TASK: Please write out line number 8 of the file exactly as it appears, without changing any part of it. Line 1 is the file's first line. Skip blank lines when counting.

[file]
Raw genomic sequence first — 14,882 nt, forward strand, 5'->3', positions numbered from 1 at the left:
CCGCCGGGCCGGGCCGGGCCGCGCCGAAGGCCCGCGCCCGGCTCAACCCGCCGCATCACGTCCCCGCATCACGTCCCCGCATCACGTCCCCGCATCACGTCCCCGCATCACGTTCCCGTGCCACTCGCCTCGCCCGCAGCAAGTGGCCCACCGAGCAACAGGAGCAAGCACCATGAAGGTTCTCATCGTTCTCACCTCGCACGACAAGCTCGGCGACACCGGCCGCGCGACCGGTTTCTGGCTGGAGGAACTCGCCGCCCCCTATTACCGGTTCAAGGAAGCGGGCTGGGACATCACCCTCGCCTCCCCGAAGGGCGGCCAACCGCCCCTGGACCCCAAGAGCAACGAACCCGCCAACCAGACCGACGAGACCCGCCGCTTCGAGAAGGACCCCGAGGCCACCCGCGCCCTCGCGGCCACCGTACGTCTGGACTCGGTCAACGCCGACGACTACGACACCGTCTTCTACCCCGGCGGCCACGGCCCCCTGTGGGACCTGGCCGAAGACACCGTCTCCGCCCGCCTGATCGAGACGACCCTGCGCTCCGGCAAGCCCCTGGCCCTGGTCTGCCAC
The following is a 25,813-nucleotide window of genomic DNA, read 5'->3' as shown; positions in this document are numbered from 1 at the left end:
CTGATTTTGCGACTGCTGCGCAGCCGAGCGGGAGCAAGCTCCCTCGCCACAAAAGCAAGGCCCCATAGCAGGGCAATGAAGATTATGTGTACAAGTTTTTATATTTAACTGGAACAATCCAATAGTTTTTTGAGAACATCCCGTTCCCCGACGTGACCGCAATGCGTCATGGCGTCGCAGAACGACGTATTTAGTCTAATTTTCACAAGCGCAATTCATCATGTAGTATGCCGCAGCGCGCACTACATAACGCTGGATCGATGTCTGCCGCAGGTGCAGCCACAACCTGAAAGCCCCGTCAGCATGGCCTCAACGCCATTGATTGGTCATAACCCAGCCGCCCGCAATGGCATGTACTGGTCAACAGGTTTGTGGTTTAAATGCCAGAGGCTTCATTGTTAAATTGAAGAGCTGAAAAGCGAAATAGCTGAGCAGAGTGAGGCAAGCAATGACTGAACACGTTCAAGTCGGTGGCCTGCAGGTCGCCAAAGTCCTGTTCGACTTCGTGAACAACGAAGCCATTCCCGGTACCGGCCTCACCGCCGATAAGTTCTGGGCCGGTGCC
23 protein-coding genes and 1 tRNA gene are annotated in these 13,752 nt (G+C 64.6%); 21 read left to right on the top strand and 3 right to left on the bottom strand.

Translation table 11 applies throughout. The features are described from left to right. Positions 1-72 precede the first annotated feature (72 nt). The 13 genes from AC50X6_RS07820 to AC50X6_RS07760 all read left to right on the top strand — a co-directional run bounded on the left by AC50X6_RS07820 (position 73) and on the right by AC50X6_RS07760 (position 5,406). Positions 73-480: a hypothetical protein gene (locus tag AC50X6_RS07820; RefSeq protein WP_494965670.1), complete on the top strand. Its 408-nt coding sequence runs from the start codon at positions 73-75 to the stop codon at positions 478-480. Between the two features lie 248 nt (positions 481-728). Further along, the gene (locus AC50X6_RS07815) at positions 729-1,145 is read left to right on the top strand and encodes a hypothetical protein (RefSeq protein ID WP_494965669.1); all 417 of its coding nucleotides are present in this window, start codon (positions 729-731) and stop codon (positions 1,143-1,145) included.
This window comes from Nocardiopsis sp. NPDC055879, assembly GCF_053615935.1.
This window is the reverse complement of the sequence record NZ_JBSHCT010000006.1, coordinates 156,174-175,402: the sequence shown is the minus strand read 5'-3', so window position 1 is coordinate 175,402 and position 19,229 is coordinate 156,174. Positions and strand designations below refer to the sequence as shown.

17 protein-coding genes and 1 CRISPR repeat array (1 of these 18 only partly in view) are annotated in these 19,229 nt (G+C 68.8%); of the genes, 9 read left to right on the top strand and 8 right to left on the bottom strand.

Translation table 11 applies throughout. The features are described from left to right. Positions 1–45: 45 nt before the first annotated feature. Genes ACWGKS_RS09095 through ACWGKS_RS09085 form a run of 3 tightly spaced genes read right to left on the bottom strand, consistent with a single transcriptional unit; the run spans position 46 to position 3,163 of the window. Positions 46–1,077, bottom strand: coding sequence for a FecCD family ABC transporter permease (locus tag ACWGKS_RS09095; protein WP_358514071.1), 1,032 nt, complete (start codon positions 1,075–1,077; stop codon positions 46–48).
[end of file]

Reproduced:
This window is the reverse complement of the sequence record NZ_JBSHCT010000006.1, coordinates 156,174-175,402: the sequence shown is the minus strand read 5'-3', so window position 1 is coordinate 175,402 and position 19,229 is coordinate 156,174. Positions and strand designations below refer to the sequence as shown.